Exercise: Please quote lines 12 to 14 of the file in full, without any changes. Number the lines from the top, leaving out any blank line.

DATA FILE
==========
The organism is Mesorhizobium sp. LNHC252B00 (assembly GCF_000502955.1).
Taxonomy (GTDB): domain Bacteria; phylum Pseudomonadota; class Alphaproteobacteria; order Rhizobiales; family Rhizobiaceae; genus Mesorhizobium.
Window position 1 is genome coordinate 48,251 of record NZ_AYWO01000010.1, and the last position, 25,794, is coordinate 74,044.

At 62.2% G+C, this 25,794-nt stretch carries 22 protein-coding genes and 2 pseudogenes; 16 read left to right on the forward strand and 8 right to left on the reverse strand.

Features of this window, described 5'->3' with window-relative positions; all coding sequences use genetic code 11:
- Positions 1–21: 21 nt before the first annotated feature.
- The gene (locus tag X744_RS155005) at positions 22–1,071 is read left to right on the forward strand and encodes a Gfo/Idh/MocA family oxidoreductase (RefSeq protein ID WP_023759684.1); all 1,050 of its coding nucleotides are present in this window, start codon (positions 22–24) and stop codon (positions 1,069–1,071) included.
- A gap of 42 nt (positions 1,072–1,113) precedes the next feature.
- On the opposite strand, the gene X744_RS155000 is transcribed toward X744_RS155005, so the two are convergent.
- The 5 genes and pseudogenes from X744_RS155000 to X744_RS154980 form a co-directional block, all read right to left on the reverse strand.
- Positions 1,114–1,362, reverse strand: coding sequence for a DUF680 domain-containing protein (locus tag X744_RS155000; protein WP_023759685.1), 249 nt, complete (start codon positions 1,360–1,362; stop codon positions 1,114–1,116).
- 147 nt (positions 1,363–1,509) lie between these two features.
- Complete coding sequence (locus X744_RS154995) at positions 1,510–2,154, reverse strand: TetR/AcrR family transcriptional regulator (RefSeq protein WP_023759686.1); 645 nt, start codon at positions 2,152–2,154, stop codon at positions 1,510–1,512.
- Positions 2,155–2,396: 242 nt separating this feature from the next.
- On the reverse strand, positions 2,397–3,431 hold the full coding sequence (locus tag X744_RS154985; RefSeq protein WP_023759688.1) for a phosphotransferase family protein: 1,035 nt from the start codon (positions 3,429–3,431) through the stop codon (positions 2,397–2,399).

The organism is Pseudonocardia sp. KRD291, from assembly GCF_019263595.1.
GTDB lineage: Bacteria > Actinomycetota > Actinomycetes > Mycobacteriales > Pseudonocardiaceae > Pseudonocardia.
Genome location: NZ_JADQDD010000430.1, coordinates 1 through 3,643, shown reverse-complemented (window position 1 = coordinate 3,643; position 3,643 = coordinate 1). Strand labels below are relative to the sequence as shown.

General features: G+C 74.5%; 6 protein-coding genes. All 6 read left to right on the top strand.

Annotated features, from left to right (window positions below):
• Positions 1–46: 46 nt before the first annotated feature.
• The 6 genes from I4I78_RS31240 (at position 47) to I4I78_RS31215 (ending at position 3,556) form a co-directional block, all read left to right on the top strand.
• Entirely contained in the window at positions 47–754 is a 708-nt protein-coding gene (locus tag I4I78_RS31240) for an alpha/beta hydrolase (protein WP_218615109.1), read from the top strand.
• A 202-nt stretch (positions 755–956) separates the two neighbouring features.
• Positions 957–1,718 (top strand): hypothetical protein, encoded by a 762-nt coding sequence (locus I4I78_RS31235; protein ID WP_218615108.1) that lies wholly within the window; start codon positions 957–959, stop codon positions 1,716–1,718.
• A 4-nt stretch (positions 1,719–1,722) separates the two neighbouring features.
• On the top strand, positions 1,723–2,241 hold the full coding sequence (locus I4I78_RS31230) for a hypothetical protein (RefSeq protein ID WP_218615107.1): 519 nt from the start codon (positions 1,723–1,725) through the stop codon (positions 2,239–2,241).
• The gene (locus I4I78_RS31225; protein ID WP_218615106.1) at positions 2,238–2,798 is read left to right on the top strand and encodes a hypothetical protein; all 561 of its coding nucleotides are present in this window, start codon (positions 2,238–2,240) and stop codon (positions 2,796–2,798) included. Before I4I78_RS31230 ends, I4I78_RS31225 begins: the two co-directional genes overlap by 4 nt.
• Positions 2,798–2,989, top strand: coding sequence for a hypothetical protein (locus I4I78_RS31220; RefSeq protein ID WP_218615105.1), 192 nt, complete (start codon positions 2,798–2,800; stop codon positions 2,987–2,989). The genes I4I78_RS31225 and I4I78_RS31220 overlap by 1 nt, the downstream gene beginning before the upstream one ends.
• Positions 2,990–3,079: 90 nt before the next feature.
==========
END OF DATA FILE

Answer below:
- 147 nt (positions 1,363–1,509) lie between these two features.
- Complete coding sequence (locus X744_RS154995) at positions 1,510–2,154, reverse strand: TetR/AcrR family transcriptional regulator (RefSeq protein WP_023759686.1); 645 nt, start codon at positions 2,152–2,154, stop codon at positions 1,510–1,512.
- Positions 2,155–2,396: 242 nt separating this feature from the next.